In a post earlier today I talked about how this project came about. Here’s some details on how the pictures were made:
Buoys float, because they’re made of styrofoam. I was hoping that some of that buoyancy would be apparent in these pictures. With that in mind, I looked for whimsical points of view. Later, I tried to do the same with the treatments. Buoys are cone-shaped or cylindrical–about a foot tall. I decide to emphasize the curvature rather than try to fool you into thinking you’re looking at a flat plain. The curvature became most apparent with a little bit of vignetting. Most of these pictures were taken from about a foot away with a Canon G 10.
Buoys are marked up by fisherman. They paint them with stripes and carve numbers into them so that they can ID their traps. When buoys break free of their lines, they float around for months–aging, cracking, and acquiring all sorts of grit. I’ve come across some that have been out there for so long that they resemble shrunken heads. Eventually they arrive here in flotsam, with the nicest ones fully ripened. To me, the best specimens have great complexity of colors and textures. This happens after many months of marination out there in the brine.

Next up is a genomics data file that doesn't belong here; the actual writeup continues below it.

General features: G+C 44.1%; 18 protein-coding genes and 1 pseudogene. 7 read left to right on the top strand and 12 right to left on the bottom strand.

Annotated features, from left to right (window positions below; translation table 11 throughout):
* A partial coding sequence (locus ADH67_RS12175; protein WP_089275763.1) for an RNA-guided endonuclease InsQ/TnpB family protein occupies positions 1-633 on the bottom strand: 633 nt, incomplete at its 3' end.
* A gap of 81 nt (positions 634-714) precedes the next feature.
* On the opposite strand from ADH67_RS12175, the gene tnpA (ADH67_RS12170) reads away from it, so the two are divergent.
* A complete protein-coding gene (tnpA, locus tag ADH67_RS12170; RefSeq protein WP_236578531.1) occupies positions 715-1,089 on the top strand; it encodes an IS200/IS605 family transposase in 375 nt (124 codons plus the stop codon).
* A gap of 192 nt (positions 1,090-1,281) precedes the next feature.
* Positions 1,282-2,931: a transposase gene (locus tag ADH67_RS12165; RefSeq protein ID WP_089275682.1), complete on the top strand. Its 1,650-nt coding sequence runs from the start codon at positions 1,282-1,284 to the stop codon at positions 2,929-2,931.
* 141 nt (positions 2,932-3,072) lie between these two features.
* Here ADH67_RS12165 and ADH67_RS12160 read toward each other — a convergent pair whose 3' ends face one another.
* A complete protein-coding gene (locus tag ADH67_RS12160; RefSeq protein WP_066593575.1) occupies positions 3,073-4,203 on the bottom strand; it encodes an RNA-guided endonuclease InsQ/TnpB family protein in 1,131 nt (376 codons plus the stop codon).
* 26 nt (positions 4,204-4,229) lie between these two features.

The pictures work differently depending on whether you view them large or small. My wife tells me that they resemble little tiles. Perhaps they’d make good icons for desktop folders. The enlarged images are more revelatory because of the cues formed by scale and subject. If I decide to print them I’m not sure how I might want to size them, or if it even matters. Click on any picture you want to see bigger, or to leave a comment on a specific piece.
I began by entitling these pictures with odd or fanciful names. That wasn’t working so I changed them to Roman Numerals. After thinking about it for awhile I settled on the Latin characters for numbers. I don’t speak the language, but they say there’s romance in it.